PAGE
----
Throwback warriors Josesito Lopez and John Molina Jr. ready to wage war
By John J. Raspanti
It’s not often you read words penned by William Shakespeare about a boxing article, but when comes to the upcoming Josesito Lopez vs John Molina Jr. rumble, the words by Willie fit.
These two guys are blood and guts warriors-through-and-through.
Lopez, 35, was last seen giving former WBA welterweight champion Keith Thurman fits. Lopez kissed the canvas early in the fight. Most in the crowd probably figured the fight was over, but as always, Lopez, nicknamed, “The Riverside Rocky,” got up, and battled back.
He stunned Thurman a couple of times before dropping a split-decision. His performance backed up the words of trainer Robert Garcia, who said a few weeks before the match, “I’ve never seen Josesito so ready.”
Lopez captured the imagination of many boxing fans in 2012, when, behind on the scorecards, he came back to stop Victor Ortiz. The victory earned Lopez a shot at then-junior middleweight champion, Canelo Alvarez, three months later. The stronger Alvarez stopped Lopez in six.
I was in media row nine months later when Lopez met Marcos Maidana at the Home Depot Center (now Dignity Health Sports Park) in Carson, California.
Lopez looked sharp that night. He boxed intelligently, using the ring and jabbing. He resisted standing toe-to-toe with Maidana. In round six, Maidana drew closer. He pushed Lopez into the ropes and let fly with an overhand right. The blow sent Lopez crashing to the canvas. He hauled himself up, but was soon being battered. The assault prompted referee Lou Moret to wave off the contest.
The loss crushed Lopez. After being stopped by Andre Berto in 2015, Lopez’s career appeared over. Instead, Lopez (36-8, 19 KOs) got up again, winning three fights in a row before his narrow loss to Thurman.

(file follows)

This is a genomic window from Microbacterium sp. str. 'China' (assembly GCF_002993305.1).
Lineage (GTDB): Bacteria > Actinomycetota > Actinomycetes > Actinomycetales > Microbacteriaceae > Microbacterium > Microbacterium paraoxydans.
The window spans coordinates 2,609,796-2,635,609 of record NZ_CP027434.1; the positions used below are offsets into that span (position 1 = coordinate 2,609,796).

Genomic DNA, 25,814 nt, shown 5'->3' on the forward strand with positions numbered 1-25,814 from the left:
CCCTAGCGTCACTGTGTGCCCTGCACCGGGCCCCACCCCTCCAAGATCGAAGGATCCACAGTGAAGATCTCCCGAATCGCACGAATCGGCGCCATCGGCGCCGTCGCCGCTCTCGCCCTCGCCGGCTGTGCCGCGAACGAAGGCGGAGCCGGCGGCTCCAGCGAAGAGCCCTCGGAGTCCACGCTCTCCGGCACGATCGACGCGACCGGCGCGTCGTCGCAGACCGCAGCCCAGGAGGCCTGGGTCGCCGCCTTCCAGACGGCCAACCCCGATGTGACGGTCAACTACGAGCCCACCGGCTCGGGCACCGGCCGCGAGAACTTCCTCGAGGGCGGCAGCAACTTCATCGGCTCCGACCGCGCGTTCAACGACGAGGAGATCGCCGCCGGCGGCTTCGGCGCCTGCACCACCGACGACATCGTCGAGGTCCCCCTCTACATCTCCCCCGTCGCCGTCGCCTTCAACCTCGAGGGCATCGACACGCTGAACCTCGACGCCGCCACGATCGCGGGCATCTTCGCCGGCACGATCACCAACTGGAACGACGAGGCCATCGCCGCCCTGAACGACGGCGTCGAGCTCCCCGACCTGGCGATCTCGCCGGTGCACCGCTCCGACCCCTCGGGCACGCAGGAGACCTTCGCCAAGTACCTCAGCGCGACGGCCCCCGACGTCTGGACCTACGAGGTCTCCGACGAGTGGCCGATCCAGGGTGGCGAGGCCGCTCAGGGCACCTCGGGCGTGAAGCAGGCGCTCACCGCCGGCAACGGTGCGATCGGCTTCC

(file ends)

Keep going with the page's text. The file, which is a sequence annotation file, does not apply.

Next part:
Molina Jr., 36, has never met a fight he didn’t like. He delighted boxing fans a few years ago with come-from-behind knock out victories over highly-ranked Hank Lundy, and Mickey Bey. He cemented his standing as a pugilistic tough guy on April 26, 2014.
He engaged in a knock-down, drag-out brawl with Lucas Matthysse that had boxing fans in attendance and watching at home yelling themselves horse.
The battle was intense from the opening bell. Molina, a significant underdog entering the bout, won the first round with aggression—and the second with a knockdown. Matthysse battled back, but in round five, Molina floored him again. Matthysse was rocked a few minutes later, but scored a knock-down of his own in round seven.
The war waged on. Molina hurt Matthysse a few more times, but the hard-hitting Argentinian was strafing Molina’s face with multiple shots. Finally, in round 10, a combination of blows put Molina Jr. down.
A round later, the bout was over, with Matthysse declared the winner.
The hostilities had lasted a little over thirty minutes. It was dramatic, brutal, and suspenseful.
The exciting brawl was judged “The Fight of the Year” in 2014.
Since then, Molina’s career as has been a hodgepodge of wins and losses. He stunned many by outboxing Ruslan Provodnikov, but was pummeled by heavily favored Terence Crawford in 2016. Molina (30-8, 24 KOs) scored an exciting knockout over Ivan Redkach, and in his last fight, dropped a debatable decision to Omar Figueroa.
And so, the two warriors will lace up the gloves and fight each other on September 28. In many ways this is a last hurrah. The winner will fight again, while the loser could be looking for employment elsewhere.
That’s the way it is in boxing. But no matter what, nobody should ever forget the intestinal fortitude Lopez and Molina have displayed throughout their careers.
They deserve respect.
Photos by Stephanie Trapp